For those of us who love gay romance movies (dramas and especially romcoms) it has never been the endless buffet of options like you’ll find in the straight world. Instead, it’s pretty much been feast or famine, with the famines far more frequent than the feasts.
But that is changing...and those of us who love Indie romcoms are finding the buffet is continually adding more choices.
Thanks to directors and director/writers like Rob Williams, Doug Spearman, Marco Berger, Thiago Cazaedo and Mike Mosallam, recent years have given us some very high quality features that include gay romance with a happy ending. The man who has set the standard for these films is Williams, who gave us titles like Make the Yuletide Gay, Role/Play and Shared Rooms, and because of his trail blazing, nowadays we’ve been seeing more and more features in this genre by new directors and director/writers.
Breaking Fast by writer/director Mike Mosallam is one of the latest entries into this genre -- and it’s almost literally the perfect feast for those of us who love gay romances with a clear HEA (Happily Ever After); delicately and deliciously put together with the help of an absolutely wonderful cast to carry out Mosallam’s excellent script. This movie isn’t for those who want harsh reality throughout their films or the type of message that bludgeons you over the head. It was made strictly to entertain and delight, and it succeeds like few others of its kind.
Set during Ramadan, the Muslim month-long observance of fasting during the day, the story centers on an American Muslim named Mo (Haaz Sleiman) who lives in West Hollywood and is a physician with what seems to be an idyllic life that includes an openly accepting family and a steady boyfriend. Things very quickly become less than happy for Mo as his 3-year relationship with Hassan (Patrick Sabongui) comes to a painful and indelicate end. And that’s where the heart of this film begins.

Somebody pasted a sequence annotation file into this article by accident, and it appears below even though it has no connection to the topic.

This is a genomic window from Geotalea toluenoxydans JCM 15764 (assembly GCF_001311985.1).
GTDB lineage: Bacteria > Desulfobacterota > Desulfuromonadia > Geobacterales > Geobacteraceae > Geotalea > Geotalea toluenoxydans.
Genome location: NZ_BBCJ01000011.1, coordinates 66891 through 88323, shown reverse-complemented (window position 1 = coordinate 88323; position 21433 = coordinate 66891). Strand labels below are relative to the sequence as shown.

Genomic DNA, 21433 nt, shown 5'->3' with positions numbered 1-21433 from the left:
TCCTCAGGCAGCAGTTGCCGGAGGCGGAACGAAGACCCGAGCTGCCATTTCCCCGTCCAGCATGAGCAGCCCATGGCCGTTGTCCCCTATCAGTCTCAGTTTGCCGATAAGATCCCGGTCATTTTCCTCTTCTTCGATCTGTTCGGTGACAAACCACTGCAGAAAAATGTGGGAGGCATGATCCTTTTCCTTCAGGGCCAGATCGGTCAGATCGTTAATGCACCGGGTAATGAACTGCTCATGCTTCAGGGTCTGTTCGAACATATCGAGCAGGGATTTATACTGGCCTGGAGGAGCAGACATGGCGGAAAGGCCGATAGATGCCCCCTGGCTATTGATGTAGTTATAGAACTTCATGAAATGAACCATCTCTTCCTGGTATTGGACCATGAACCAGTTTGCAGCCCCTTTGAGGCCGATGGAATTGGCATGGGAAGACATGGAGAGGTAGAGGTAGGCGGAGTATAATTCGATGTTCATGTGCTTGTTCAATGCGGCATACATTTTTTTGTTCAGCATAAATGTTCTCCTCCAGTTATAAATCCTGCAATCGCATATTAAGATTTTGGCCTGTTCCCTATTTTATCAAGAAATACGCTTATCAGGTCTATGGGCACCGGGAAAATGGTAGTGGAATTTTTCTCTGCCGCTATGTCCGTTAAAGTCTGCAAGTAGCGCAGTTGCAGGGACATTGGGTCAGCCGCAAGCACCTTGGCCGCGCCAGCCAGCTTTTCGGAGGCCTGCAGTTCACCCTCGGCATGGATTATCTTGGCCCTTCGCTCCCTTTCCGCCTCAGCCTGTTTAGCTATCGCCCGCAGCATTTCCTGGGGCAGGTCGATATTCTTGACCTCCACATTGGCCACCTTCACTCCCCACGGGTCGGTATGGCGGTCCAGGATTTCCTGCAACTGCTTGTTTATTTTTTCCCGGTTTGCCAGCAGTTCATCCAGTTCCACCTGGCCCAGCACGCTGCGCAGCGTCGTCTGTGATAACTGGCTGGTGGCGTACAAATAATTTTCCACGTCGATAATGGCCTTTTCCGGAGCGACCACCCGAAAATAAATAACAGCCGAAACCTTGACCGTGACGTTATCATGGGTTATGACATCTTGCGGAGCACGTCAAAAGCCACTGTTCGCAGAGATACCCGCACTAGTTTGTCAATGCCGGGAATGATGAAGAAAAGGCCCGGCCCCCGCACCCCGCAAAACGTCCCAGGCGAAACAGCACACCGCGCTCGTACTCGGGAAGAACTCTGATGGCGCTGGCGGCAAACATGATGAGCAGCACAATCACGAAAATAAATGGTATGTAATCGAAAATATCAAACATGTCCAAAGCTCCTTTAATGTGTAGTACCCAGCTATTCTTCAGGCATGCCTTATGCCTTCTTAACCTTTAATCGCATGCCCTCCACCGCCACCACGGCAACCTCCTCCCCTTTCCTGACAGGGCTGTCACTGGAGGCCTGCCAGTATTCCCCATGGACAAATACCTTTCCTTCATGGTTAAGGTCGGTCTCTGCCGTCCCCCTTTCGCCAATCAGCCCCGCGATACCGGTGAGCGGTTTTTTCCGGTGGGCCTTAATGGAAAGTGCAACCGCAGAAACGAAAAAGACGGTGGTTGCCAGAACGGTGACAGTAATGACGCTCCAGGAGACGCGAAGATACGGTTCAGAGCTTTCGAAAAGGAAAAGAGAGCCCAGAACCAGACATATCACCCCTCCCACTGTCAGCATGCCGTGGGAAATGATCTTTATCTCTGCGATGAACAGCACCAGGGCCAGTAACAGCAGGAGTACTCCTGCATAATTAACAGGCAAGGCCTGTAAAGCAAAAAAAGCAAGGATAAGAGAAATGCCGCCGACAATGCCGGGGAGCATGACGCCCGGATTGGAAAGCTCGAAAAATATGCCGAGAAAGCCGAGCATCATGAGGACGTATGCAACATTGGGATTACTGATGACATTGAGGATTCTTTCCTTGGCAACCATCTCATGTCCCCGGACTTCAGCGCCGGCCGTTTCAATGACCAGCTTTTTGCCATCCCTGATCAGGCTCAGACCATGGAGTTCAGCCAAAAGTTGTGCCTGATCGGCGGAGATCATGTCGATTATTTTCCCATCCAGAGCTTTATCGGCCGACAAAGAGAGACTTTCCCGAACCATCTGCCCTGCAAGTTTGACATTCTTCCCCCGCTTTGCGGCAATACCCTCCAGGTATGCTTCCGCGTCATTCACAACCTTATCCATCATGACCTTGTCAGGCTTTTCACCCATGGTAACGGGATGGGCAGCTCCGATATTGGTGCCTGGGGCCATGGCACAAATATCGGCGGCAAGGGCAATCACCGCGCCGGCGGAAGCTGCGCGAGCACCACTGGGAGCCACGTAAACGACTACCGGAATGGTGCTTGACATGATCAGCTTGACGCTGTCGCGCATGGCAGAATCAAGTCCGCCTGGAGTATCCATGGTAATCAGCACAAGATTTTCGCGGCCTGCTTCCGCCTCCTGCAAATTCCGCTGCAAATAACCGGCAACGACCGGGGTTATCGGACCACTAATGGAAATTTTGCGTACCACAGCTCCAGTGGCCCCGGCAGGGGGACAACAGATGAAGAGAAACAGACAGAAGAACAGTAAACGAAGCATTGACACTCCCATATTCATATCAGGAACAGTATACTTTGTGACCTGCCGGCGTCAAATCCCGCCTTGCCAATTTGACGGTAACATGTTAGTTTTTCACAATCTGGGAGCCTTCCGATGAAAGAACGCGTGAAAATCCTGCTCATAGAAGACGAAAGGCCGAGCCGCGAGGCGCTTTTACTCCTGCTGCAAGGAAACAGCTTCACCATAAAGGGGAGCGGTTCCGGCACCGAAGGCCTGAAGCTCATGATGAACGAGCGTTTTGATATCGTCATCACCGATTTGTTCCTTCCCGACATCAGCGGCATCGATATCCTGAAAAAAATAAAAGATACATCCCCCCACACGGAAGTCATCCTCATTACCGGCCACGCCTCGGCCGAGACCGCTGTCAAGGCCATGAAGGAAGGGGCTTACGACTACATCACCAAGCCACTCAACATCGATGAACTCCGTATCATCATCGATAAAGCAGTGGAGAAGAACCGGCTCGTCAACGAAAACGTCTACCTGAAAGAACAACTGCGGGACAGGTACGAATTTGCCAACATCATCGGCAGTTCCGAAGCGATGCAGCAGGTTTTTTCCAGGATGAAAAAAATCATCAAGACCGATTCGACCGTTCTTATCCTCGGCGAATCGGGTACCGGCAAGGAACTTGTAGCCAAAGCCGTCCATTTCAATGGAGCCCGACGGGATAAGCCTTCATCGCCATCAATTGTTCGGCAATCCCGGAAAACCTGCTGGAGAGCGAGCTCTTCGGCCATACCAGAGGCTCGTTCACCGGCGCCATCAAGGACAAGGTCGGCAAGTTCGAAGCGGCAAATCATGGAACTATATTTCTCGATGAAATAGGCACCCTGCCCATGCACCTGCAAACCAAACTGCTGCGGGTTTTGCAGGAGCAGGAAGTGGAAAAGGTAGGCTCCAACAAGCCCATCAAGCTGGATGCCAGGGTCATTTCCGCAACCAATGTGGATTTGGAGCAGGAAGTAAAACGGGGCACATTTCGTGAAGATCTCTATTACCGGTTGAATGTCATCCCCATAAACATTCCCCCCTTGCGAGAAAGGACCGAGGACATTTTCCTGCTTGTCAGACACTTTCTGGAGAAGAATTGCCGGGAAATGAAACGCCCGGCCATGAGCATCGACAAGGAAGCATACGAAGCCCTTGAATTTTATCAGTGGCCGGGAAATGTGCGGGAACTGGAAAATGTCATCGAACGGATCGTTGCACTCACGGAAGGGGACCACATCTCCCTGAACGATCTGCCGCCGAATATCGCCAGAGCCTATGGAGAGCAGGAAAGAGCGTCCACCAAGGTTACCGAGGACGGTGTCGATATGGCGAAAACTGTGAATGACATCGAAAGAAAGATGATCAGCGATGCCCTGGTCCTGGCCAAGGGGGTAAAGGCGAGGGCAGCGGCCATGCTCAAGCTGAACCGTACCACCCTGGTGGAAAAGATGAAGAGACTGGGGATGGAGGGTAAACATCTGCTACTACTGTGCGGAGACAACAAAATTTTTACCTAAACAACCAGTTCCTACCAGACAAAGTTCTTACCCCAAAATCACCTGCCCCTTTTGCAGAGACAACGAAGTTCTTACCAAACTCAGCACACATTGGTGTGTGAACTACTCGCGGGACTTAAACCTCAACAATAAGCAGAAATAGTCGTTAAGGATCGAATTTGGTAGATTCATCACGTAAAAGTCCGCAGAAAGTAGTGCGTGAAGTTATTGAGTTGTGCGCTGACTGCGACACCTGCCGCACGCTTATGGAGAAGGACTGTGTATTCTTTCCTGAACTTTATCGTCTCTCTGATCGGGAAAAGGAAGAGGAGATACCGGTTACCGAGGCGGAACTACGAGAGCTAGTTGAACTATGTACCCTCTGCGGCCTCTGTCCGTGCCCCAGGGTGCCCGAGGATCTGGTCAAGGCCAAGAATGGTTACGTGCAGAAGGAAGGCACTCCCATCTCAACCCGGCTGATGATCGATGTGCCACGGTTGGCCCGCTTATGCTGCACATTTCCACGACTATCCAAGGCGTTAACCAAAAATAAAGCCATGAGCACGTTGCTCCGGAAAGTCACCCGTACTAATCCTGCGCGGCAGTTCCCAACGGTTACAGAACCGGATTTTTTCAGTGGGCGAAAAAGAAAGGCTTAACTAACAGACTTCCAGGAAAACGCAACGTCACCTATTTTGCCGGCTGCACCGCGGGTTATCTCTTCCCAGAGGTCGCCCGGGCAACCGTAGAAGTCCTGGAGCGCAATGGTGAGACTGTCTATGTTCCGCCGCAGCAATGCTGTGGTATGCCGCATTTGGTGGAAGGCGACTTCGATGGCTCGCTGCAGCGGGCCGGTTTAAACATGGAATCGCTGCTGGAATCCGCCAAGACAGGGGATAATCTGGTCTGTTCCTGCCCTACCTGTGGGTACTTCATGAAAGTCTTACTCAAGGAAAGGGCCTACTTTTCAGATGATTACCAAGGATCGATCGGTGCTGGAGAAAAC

The bulk of the movie picks up this story nearly one year later during Ramadan as Mo attends the birthday party of his best friend, Sam (Amin El Gamal) and ends up meeting the main non-Muslim character of the movie, Kal (Michael Cassidy). What ensues is a wonderfully slow burning romance between the two men, which is beautifully bound up by their mutual love of Superman and The Sound of Music.
Because it’s Ramadan and Mo is devout, he cannot have his period of fasting during daylight hours spoiled by food, water or sexual thoughts. So as he and Kal begin to cook together and share Iftar (the meal at sundown that breaks the daily fast) we see them becoming closer and closer.
Of course, no romantic movie can have completely smooth sailing for the main characters; there has to be a conflict that arises sometime mid-film which (at least momentarily) comes between our couple’s budding romance. And Breaking Fast is no different as family histories and drama, and differing views of religion, threaten to permanently separate the two men.
All of this does the job, creating the necessary separation -- setting the stage for the movie’s inevitable and deliciously satisfying ending.
The success of this movie begins and ends with the excellent writing and direction by Mosallam, who helps to build the main characters into people we come to care about and root for. It’s then brought the rest of the way home by absolutely perfect casting and performances, especially by Sleiman (Mo) and Cassidy (Kal), with a huge assist by Gamal.
Their on-screen chemistry is exactly right for that slow burn taking place between the two main characters, and with every flirty remark or subtle (but obviously sexual) glance by Kal, it becomes clear that these two can have something very special together if they want it badly enough.
Throw in some perfectly timed comedic scenes featuring Gamal -- and an almost equal number of poignant and wise interventions by his character of Sam; and then add the very delightful Rula Gardenier as Mama, and your film is on course for a most spectacular cellular recipe.
As is the case with most really good Indie movies, Breaking Fast is tied together wonderfully by its spot on cinematography and eclectic choices for music; and some of the most mouth-watering meal scenes you can imagine that feature a spectacular array of Middle Eastern foods (the movie is about breaking daily fasts after all). By the end of the movie, you find you have enjoyed a feast for the eyes, ears, heart and soul.
And major kudos to whoever made the choice to put the subtitles (when Arabic is spoken) in yellow, making them very easy to see and read. Too often, great Indie films with foreign languages choose to use white, and the words get irritatingly lost in the background.
I’ll close by saying that viewers should be sure to watch this film more than once, so they can pick up on all of the, sometimes, subtler themes that are happening on the screen. You won’t regret one second of watching, no matter how many times you choose to do so.